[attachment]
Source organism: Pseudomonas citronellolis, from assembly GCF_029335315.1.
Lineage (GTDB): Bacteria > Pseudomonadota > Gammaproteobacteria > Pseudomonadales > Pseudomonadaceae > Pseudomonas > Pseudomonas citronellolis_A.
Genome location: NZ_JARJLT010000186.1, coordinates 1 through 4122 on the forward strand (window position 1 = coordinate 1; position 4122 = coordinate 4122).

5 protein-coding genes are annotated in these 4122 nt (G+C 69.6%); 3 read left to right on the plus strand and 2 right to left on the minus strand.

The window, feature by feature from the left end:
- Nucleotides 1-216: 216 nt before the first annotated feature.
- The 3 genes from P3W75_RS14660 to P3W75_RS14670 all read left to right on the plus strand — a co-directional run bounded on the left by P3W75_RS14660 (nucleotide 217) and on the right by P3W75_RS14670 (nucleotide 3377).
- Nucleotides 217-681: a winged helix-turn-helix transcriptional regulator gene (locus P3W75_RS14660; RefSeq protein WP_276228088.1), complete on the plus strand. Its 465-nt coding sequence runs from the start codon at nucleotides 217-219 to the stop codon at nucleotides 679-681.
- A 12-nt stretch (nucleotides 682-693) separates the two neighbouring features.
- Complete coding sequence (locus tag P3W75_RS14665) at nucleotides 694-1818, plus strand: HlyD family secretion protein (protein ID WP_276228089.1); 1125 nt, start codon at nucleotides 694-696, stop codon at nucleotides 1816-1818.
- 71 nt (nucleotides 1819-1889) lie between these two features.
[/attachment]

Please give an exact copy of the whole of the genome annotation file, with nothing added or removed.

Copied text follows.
Source organism: Pseudomonas citronellolis, from assembly GCF_029335315.1.
Lineage (GTDB): Bacteria > Pseudomonadota > Gammaproteobacteria > Pseudomonadales > Pseudomonadaceae > Pseudomonas > Pseudomonas citronellolis_A.
Genome location: NZ_JARJLT010000186.1, coordinates 1 through 4122 on the forward strand (window position 1 = coordinate 1; position 4122 = coordinate 4122).

5 protein-coding genes are annotated in these 4122 nt (G+C 69.6%); 3 read left to right on the plus strand and 2 right to left on the minus strand.

The window, feature by feature from the left end:
- Nucleotides 1-216: 216 nt before the first annotated feature.
- The 3 genes from P3W75_RS14660 to P3W75_RS14670 all read left to right on the plus strand — a co-directional run bounded on the left by P3W75_RS14660 (nucleotide 217) and on the right by P3W75_RS14670 (nucleotide 3377).
- Nucleotides 217-681: a winged helix-turn-helix transcriptional regulator gene (locus P3W75_RS14660; RefSeq protein WP_276228088.1), complete on the plus strand. Its 465-nt coding sequence runs from the start codon at nucleotides 217-219 to the stop codon at nucleotides 679-681.
- A 12-nt stretch (nucleotides 682-693) separates the two neighbouring features.
- Complete coding sequence (locus tag P3W75_RS14665) at nucleotides 694-1818, plus strand: HlyD family secretion protein (protein ID WP_276228089.1); 1125 nt, start codon at nucleotides 694-696, stop codon at nucleotides 1816-1818.
- 71 nt (nucleotides 1819-1889) lie between these two features.